Life & Letters

Correspondence

About this Item

Title: Walt Whitman to Anne Gilchrist, 10–16 November [1880]

Date: November 10–16, 1880

Source: The transcription presented here is derived from Walt Whitman, The Correspondence, ed. Edwin Haviland Miller (New York: New York University Press, 1964), 3:192–194. For a description of the editorial rationale behind our treatment of the correspondence, see our statement of editorial policy.

Location: The Pierpont Morgan Library, New York

Whitman Archive ID: pml.00050

Contributors to digital file: Alicia Bones, Grace Thomas, Eder Jaramillo, and Nicole Gray




Nov: 10th—
Down at the Staffords
Kirkwood (Glendale)1

I still keep quite well considering—have been down here the past week2—every thing much the same as of old with our friends the S[tafford]s—Mr and Mrs S, and all their sons and daughters—Harry is down at Atlantic City, telegraph operator at a RR station but is going to Camden, same position—

A fine week down here for me—the finest sort of mellow sunny autumn weather—the old woods fine & I in it for hours every day (sometimes I think it as good in its way as the Creek)—I go about nearly the same, my lameness no better (occasionally pretty bad, worse) but my feelings of comfort & strength in general better than former years—often decidedly better—

13th Saturday—Still here—We drove over yesterday (Mrs S and I) to the old place at Timber Creek & down by the pond—I thought it beautiful as ever along the creek and banks—

This month Scribner has a long criticism by E C Stedman on L of G & author, quite funny—"I would & I would not" style, with a bad portrait3—Dr. B[ucke] is furious—Burroughs thinks it well enough & will do good—probably the truth between the two—

I see in the papers allusions to "the Gilchrist Thomas process" & its adoption in some of the great works & foundries—So I think it must be a permanent triumph—I congratulate you all & of course Percy especially (for all I dont know him)4

Sunday 14th

Rather cold, the feeling of snow, but dry & pleasant in a way—I sell some of my books occasionally—have quite a supply left—of late have had more American purchasers than foreigners—(different from previous experience)5

Rec'd your letter of two months since in Canada—it was very welcome—I wrote a postal card from here to Herbert, over a month ago6—Did he get it? Is the address on this right? Do you see any thing of my friend Josiah Child?7 A gentleman named Ingram8 (in the Engineer's office, London General Post Office) has written to me twice in the interest of publishing a Vol: of my prose writings in London9—He seems to be a nice sort of man (is the author of an edition of Poe in London)—I think I shall give him your address & ask to call on you.

Love to you all—where is Beatrice, & how?
Walt Whitman

Nov 16—I return home to Camden to-day—Every thing as usual—I am well—fine November weather, crisp & sunny—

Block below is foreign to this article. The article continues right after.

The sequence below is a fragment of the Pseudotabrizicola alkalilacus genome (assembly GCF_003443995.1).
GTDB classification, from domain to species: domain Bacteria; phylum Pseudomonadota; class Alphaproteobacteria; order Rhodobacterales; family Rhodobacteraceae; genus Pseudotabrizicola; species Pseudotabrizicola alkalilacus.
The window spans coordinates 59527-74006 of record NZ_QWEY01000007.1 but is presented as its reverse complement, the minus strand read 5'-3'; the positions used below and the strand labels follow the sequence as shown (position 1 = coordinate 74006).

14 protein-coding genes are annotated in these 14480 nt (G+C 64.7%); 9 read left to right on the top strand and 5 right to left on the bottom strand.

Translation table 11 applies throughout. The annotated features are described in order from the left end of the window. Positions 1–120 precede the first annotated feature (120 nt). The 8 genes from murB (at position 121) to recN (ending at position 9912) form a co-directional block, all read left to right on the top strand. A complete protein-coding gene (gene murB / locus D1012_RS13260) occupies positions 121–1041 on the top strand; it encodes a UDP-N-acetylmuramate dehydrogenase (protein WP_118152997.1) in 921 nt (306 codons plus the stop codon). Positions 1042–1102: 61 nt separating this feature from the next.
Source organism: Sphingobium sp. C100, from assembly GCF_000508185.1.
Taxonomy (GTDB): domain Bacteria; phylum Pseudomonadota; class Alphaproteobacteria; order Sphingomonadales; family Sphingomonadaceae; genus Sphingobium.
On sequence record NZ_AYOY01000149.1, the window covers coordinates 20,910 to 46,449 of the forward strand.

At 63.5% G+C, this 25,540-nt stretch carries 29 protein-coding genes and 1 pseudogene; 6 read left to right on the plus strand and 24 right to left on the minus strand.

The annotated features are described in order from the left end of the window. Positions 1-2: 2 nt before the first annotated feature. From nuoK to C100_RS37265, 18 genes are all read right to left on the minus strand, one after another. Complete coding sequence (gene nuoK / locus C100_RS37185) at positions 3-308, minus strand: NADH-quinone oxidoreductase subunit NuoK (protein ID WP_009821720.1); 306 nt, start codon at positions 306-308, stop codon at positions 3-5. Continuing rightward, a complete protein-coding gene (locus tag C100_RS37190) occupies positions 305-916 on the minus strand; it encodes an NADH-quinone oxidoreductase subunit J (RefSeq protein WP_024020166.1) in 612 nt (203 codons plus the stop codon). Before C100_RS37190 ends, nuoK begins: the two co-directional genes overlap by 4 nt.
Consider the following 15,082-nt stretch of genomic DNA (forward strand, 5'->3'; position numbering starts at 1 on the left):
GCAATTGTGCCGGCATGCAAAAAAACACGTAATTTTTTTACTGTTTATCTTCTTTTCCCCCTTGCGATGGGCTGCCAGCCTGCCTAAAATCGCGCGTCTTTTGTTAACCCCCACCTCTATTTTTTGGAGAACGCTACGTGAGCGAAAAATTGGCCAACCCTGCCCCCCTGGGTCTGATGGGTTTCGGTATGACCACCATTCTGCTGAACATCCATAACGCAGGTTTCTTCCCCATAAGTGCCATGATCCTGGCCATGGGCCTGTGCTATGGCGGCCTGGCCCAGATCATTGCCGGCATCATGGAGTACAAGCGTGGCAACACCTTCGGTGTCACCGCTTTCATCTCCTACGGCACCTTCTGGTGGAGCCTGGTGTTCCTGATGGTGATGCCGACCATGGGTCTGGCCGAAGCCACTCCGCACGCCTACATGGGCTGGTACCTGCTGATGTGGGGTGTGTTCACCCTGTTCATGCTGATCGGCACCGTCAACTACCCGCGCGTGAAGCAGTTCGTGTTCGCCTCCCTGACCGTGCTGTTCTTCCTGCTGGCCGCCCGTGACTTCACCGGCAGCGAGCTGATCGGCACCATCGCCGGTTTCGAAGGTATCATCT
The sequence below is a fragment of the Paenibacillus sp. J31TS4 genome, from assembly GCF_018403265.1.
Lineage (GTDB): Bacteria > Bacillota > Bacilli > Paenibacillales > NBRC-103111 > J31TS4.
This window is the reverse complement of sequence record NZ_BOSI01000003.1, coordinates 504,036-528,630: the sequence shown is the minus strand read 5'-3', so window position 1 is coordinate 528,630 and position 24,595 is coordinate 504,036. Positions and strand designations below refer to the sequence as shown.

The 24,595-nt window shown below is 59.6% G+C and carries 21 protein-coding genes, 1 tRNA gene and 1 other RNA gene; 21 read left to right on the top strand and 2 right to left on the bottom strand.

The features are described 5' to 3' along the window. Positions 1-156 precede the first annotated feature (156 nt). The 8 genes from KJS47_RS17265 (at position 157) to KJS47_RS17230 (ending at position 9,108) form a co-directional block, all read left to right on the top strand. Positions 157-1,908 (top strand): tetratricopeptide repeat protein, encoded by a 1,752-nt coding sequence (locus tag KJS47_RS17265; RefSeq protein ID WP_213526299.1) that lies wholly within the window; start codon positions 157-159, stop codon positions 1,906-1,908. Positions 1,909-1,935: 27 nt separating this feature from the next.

WW


Notes:

1. The envelope for this letter bears the address: Mrs Gilchrist | Keats' Corner | Wells Road | Hampstead | London | England. It is postmarked: Camden | Nov | 17 | N.J.; London, N.W. | Z A | No 29 | 80. [back]

2. Walt Whitman was in Kirkwood from November 6 to 16, 1880 (Commonplace Book, Charles E. Feinberg Collection of the Papers of Walt Whitman, 1839–1919, Library of Congress, Washington, D.C.). [back]

3. Stedman's "Walt Whitman" appeared in the November issue of Scribner's Monthly (47–64); it was reprinted in Poets of America (Edmund Clarence Stedman, ed., [Boston: Houghton Mifflin, 1885], 349–395). For the reactions of Whitman's friends to Stedman's article, see Clara Barrus, Whitman and Burroughs—Comrades (Boston, New York: Houghton Mifflin, 1931), 192–195, and the letter from Walt Whitman to John Burroughs of November 26, 1880[back]

4. On July 17, 1880, Anne Gilchrist informed Louisa Whitman that some Americans had purchased Percy's "Dephosphorization process"; see Edwin Haviland Miller, "Amy H. Dowe and Walt Whitman," Walt Whitman Review 13 (September 1967), 73–79. See also the letter from Walt Whitman to Herbert Gilchrist of February 6, 1879[back]

5. Analysis of Whitman's records in the Commonplace Book about book sales in 1880 shows that purchasers were chiefly Americans (Charles E. Feinberg Collection of the Papers of Walt Whitman, 1839–1919, Library of Congress, Washington, D.C.). [back]

6. See the letter from Walt Whitman to Herbert Gilchrist of October 10, 1880[back]

7. On July 10, 1880, Child informed Whitman that Trübner & Co. had exhausted its supply of Leaves of Grass. He sent a draft for $80.50, and ordered ten copies of Leaves of Grass and five of Two Rivulets (The John Rylands Library, Manchester, England). [back]

8. Whitman wrote on September 19 to John H. Ingram (1848–1916), who, in addition to the edition of Poe's writings, wrote Chatterton and His Circle and Christopher Marlowe and His Associates (Commonplace Book, Charles E. Feinberg Collection of the Papers of Walt Whitman, 1839–1919, Library of Congress, Washington, D.C.). [back]

9. After reading this letter to his mother, Herbert Gilchrist wrote on November 30, 1880 about the publication of Whitman's prose writings in England. He wanted to illustrate the volume which he thought was to be entitled "Pond Musings by Walt Whitman" (Charles E. Feinberg Collection of the Papers of Walt Whitman, 1839–1919, Library of Congress, Washington, D.C.; The Letters of Anne Gilchrist and Walt Whitman, ed. Thomas B. Harned [Garden City, NY: Doubleday, Page, 1918], 195–196). [back]


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